Whether it concerns agile project management or just the ability to react more rapidly to issues and developments, agility has become a trendy term in leadership circles. Every CEO wants an agile organization. Yet, few leaders have a clear understanding of how this should be accomplished.

As a result, it helps to investigate what it means to be agile and improve agility within your teams and across your business to manage agility within your teams and throughout your company successfully. You can do so with an agile assessment. At the absolute least, establishing agility metrics inside an organization may assist executives in gaining a realistic understanding of their teams’ readiness for change and the company’s overall effect.

In addition, you can use agile metrics to track productivity throughout business processes. This enables both the evaluation of a product’s quality and the tracking of team performance.

However, metrics are sometimes a contentious subject.

On the one hand, we’ve all worked on projects where no data was collected, making it difficult to determine whether we were on pace to meet a deadline or improved our efficiency as we moved forward. Nonetheless, many of us have experienced assignments on projects where statistics were exploited to justify obligatory overtime or to set one team against another.

Thus, it’s no surprise that many companies have a love-hate relationship with analytics. You can change this within your team. An effective agile maturity assessment can help to prevent misconceptions and keep track of your team’s success (and failures) throughout the development cycle.

Why Agile Maturity Metrics are Critical

There are many advantages to evaluating a team’s agile maturity. It helps determine if a team is really agile or just attempting to be agile. When a team goes through the motions without understanding or embracing the agile concepts and ideals, they practice agile. When a team’s perspective and activities align with agile ideas and principles, it becomes agile.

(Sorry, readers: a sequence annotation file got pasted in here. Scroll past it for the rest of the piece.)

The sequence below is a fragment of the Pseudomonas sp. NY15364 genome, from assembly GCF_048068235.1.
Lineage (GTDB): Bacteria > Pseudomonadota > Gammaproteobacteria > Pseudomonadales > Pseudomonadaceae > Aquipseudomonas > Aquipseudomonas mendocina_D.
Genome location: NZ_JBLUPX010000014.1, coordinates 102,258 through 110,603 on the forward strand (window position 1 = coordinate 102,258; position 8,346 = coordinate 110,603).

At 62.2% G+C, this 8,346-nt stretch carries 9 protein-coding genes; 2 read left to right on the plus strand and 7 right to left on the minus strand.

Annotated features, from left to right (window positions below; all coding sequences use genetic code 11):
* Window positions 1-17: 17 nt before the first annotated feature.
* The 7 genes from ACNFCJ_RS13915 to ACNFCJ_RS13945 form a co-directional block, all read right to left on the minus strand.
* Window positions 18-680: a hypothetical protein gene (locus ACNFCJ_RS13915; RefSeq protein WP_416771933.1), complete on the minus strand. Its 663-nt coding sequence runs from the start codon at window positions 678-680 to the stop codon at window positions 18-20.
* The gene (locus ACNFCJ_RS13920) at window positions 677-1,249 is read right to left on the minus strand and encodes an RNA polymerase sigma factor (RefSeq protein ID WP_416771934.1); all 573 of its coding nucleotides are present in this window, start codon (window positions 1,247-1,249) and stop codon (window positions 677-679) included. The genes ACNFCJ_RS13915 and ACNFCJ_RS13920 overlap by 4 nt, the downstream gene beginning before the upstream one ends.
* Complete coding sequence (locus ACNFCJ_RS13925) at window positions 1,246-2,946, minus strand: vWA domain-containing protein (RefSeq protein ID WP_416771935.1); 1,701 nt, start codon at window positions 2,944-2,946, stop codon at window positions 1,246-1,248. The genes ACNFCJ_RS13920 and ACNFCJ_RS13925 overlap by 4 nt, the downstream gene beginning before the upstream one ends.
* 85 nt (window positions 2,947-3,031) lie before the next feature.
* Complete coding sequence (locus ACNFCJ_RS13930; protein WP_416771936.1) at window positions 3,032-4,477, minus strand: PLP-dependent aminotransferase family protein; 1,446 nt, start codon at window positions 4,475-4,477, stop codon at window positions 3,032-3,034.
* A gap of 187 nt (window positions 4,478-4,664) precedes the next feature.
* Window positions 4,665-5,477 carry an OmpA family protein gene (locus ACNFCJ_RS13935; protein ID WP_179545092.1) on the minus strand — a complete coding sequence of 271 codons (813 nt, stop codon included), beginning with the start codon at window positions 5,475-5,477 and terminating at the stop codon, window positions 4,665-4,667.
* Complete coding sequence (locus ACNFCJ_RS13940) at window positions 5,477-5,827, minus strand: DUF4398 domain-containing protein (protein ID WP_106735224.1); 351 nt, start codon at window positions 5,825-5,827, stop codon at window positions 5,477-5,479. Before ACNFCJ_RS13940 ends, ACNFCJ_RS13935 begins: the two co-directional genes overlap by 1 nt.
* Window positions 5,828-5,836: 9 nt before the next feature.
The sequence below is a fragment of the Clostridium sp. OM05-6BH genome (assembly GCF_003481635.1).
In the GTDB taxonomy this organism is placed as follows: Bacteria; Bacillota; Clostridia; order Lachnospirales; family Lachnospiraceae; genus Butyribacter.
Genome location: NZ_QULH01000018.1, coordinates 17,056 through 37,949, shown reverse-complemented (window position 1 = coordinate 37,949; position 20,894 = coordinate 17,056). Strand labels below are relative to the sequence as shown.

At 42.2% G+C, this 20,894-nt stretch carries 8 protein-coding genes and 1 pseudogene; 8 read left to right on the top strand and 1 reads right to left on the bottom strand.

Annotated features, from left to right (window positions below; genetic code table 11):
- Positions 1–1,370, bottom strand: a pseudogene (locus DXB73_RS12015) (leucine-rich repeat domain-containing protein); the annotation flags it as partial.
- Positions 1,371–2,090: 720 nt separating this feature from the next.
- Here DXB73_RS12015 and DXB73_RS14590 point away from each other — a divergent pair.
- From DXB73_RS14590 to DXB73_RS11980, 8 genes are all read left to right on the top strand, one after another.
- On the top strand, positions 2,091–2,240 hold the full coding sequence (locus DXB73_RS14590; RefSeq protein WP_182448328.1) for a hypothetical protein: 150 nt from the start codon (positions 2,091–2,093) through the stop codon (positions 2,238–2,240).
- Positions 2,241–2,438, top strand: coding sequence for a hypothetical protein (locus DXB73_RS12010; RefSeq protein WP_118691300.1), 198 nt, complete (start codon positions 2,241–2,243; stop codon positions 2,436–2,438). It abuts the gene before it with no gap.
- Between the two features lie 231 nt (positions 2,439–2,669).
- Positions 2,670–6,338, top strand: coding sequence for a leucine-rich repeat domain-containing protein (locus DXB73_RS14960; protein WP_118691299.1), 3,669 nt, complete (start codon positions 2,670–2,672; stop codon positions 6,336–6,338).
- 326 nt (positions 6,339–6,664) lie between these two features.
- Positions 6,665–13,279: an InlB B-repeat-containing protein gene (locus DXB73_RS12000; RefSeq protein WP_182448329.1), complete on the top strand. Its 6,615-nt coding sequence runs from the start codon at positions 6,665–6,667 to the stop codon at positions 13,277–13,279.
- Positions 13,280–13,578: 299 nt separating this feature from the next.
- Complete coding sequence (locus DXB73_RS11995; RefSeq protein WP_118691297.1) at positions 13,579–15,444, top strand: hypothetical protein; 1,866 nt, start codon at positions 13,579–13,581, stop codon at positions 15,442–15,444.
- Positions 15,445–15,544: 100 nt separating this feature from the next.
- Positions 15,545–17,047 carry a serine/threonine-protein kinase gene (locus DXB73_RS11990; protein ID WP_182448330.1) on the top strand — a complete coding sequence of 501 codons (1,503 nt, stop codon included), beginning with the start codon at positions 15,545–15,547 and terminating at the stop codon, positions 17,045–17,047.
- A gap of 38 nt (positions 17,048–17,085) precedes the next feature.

To understand where the team is on the spectrum of doing agile vs. being agile, the team must self-reflect, be honest about their current state and behavior, and create strategies to improve their agility constantly. A team will discover new things about itself as a result of an agile maturity assessment.

Common Agile Assessment Errors

Several variables may contribute to the disparity between planned agility levels and actual agility metrics. One of the primary components is data. Many businesses attempt to quantify agility but use incorrect measures or KPIs at the wrong time or with bad data. As you begin to assess your agility levels, keep these data issues in mind. It is critical to track both business and agile KPIs in any agile organization. Agile metrics are also associated with many elements of the development process, whereas business metrics are concerned with whether or not the product meets market demand.

Further, include many key performance indicators (KPIs) for each activity on the roadmap related to the program’s objectives. Set success criteria for each product need, such as the percentage of code covered by automated tests or the rate at which end users embrace the solution. Hence, teams can become more adaptable and evolutionary as they gain experience.

What About Outsourcing Your Agile Assessment?

Even though testing needs are well-acknowledged and established in agile methods, many organizations continue to struggle to integrate testing and quality into their agile delivery strategies. How can you ensure your agile assessment is thorough and provides reliable results? Well, some organizations opt to work with a partner that appreciates the importance of testing in the development process. For instance, if you’re using agile, you could work with a vendor that doesn’t begin testing until all system requirements have been fulfilled.

Another benefit of working with a partner is the ability to improve your agile processes with assessment techniques based on the Scrum methodology. As a result, you can reduce product cycle time, enabling your business to react to market changes rapidly while remaining profitable.

Further, you can use the analysis to enhance compliance with a range of criteria to reduce failures.

Before selecting your partner, consider their agile assessment techniques and best practices first. You want a vendor that has already completed comparable projects effectively and has distilled years of experience and success. Thus, you can ensure a high-quality evaluation while mitigating errors and turnaround time.